Gastric cancer is the fifth most commonly diagnosed cancer and the third leading cause of cancer deaths in men and women worldwide . It is a complex, heterogeneous, and multifactorial disease with different phenotypes . Most gastric cancers are adenocarcinomas that can be histologically divided into intestinal, diffuse, mixed, and indeterminate subtypes and vary in morphology, epidemiology, progression pattern, genetics, and clinical type. The most common subtype is intestinal, which occurs in approximately 54% of cases. Under normal conditions, CDX2 expression is restricted to the intestine. However, it is ectopically expressed in IM lesions of the stomach and intestinal-type gastric carcinoma [1−15]. Several studies have reported that CDX2 acts as a tumor suppressor in gastric cancer [10, 12, 15, 28−38]. However, others consider CDX2 an oncogene in gastric cancer [1, 2, 16−27]. These contradictory findings imply that CDX2 plays a complex regulatory role in gastric cancer. It was reported that Reg IV promoted tumor cell proliferation, metastasis, and migration and inhibited apoptosis in gastric cancer [43−46]. Collectively, although CDX2 and Reg IV are involved in the development and progression of gastric cancer, the regulatory correlation between CDX2 and Reg IV in gastric cancer remains unclear.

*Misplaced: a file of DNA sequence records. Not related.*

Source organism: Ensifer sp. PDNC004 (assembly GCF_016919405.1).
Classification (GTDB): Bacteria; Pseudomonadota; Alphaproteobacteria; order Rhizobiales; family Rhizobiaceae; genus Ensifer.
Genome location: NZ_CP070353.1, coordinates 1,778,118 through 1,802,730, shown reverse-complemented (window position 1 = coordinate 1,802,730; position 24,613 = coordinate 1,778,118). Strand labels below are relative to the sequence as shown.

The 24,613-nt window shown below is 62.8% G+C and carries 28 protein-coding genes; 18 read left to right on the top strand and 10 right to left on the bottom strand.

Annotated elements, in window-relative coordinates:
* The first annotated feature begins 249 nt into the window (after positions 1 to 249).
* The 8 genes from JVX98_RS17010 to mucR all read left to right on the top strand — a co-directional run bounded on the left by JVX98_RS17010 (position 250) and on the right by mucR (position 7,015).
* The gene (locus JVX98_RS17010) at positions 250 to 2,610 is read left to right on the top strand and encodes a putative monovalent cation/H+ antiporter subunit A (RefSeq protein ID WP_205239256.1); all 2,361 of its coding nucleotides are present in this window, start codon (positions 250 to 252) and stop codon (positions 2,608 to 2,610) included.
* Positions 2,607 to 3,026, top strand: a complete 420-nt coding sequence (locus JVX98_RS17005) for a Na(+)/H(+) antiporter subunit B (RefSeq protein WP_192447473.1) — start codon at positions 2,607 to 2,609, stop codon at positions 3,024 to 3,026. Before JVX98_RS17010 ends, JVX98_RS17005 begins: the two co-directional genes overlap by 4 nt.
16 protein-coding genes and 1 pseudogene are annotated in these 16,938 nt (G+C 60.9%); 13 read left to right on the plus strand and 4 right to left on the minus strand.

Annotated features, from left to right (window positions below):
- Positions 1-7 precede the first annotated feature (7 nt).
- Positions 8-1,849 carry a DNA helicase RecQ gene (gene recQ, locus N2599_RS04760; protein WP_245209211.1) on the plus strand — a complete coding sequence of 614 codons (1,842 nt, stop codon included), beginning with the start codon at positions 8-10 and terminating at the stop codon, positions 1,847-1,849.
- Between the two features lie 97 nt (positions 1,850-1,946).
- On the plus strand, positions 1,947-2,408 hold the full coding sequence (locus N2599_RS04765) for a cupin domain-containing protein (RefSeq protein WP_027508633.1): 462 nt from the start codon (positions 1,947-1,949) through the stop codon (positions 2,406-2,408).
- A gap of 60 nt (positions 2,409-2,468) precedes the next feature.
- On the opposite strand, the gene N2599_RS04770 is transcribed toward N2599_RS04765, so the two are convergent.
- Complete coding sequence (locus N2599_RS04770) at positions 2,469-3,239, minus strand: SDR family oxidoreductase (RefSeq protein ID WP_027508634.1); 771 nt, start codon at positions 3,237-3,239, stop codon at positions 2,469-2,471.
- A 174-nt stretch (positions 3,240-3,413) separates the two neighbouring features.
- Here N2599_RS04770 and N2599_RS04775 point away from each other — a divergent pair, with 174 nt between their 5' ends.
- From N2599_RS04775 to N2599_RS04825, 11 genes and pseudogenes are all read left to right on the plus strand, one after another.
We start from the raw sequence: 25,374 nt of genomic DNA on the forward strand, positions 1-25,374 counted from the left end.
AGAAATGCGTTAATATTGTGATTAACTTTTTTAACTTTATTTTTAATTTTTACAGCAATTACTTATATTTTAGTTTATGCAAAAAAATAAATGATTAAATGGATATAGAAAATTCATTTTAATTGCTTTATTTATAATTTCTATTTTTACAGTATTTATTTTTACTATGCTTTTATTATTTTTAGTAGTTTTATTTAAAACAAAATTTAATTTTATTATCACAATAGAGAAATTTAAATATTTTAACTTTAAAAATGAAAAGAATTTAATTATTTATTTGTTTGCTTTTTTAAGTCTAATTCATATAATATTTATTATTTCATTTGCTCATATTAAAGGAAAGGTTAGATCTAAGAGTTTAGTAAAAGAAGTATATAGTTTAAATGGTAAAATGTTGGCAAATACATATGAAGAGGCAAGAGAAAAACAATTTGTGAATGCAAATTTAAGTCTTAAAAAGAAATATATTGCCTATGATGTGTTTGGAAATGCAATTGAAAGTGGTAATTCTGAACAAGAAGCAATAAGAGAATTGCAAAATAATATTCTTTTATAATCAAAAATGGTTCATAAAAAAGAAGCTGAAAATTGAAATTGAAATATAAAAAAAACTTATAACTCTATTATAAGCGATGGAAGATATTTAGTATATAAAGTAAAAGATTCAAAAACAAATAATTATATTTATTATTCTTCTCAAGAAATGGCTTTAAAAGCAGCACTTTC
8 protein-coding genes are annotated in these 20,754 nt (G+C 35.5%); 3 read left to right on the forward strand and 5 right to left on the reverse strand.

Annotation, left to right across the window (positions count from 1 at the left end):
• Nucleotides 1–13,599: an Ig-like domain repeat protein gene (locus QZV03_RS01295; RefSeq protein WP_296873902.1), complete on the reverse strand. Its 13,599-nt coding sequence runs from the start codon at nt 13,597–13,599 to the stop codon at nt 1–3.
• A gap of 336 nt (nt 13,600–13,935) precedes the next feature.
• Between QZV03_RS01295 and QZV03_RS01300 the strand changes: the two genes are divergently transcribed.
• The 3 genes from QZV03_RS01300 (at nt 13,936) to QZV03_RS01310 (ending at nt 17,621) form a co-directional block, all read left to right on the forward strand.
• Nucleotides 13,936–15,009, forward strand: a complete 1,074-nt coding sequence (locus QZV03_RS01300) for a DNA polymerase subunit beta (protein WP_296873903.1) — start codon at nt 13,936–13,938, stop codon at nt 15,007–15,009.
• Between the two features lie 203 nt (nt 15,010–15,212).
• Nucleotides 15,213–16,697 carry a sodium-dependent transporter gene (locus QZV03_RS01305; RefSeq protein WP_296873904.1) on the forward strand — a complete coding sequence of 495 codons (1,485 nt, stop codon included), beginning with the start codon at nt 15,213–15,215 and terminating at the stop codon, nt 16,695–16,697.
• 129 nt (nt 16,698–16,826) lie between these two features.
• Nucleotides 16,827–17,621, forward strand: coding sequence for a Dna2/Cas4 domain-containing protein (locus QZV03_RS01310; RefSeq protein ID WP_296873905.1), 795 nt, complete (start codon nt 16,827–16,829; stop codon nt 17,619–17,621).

Results from this study demonstrated the following: First, there was a significantly positive correlation between the expression of CDX2 and Reg IV at the mRNA and protein levels in gastric cancer tissues. Previous studies have shown that CDX2 expression is associated with Reg IV expression [48, 52]. Yasui et al. reported that all of the Reg IV positive cells were also positive for CDX2 in both IM and gastric cancer; however, CDX2 positive cells were not consistently positive for Reg IV. This indicates that CDX2 might be an upstream regulator of Reg IV expression . Another recent study showed that Reg IV expression was observed in all CDX2 positive cases of ovarian mucinous cancer . Our study further demonstrated that CDX2 expression was positively correlated with Reg IV expression in gastric cancer tissues. Second, CDX2 upregulated Reg IV expression in gastric cancer cells. Previous studies demonstrated that Reg IV expression was induced by glioma-associated oncogene homolog 1 (GLI1) in pancreatic cancer  or by growth factors including transforming growth factor-α (TGF-α), epidermal growth factor (EGF), basic fibroblast growth factor (bFGF), and hepatocyte growth factor (HGF) in colon cancer . In the present study, Reg IV expression was also positively regulated by CDX2 in gastric cancer cells. Consistent with our findings, previous studies reported that Reg IV expression was induced by CDX2 overexpression in OMC-3 ovarian mucinous carcinoma cells and HT-29 colon cancer cells [49, 52] and suppressed by CDX2 siRNAs in HSC-39 gastric cancer cells . Third, Reg IV had no effect on CDX2 expression in gastric cancer cells. SOX9 is a transcription factor which belongs to the SOX family and was induced by Reg IV in MKN-28, MKN-45, and AGS gastric cancer cells [47, 48]. CDX2 is also a transcription factor; however, silencing and overexpression of Reg IV did not affect CDX2 expression in AGS and MKN-45 cells. Fourth, CDX2 promoted migration and invasion of gastric cancer cells. The same research group has shown that CDX2 siRNA significantly inhibited cell proliferation, caused G0/G1 phase cell cycle arrest, induced apoptosis, and decreased migration and invasion in MGC-803 cells , whereas CDX2 overexpression produced results similar to those of CDX2 siRNA in MGC-803 cells , suggesting that CDX2 may play a dual role in the regulation of cell growth and death in MGC-803 cells. However, another study showed that CDX2 overexpression suppressed cell migration and invasion in MGC-803 cells and that CDX2 silencing promoted migration and invasion in NCI-N87 cells , indicating that CDX2 may inhibit migration and invasion of gastric cancer cells. Moreover, another report showed that ectopic expression of CDX2 reduced migration and invasion in MKN-45 cells , which is contrary to our findings in MKN-45 cells. The inconsistency in these results may be due to the different gastric cancer cell lines used in the studies. We previously found that Reg IV overexpression upregulated SOX9 and promoted migration and invasiveness of tumor cells, while Reg IV silencing produced opposite results. In addition, SOX9 silencing inhibited the migration and invasion in MKN-45 and AGS cells, demonstrating that Reg IV may promote invasion and migration of MKN-45 and AGS cells through upregulation of SOX9 in AGS and MKN-45 cells . In this study, CDX2 overexpression upregulated Reg IV expression and enhanced migration and invasion and CDX2 silencing downregulated Reg IV expression and suppressed migration and invasion in AGS and MKN-45 cells. These results demonstrate that CDX2 may promote cell migration and invasion through upregulation of Reg IV/SOX9 signaling in AGS and MKN-45 cells. Nevertheless, our and other studies also showed that silencing of SOX9 upregulated Reg IV protein expression in AGS, MKN-45, and MKN-74 cells [47, 48]. Furthermore, a previous report concluded that SOX9 also inhibited CDX2 protein expression both in intestinal adenocarcinoma cells in vitro and in a nude mouse xenograft tumor model . Thus, we speculate that the aberrant expression of SOX9 may trigger negative feedback regulation on CDX2 and Reg IV in gastric cancer cells. Specifically, the ectopic expression of CDX2 may increase Reg IV and SOX9 levels, leading to the enhancement of migration and invasion. When SOX9 is increased to a certain level, it may conversely suppress the expression of CDX2 and Reg IV, resulting in a reduction of migration and invasion of gastric cancer cells. Further studies are needed to confirm these hypotheses.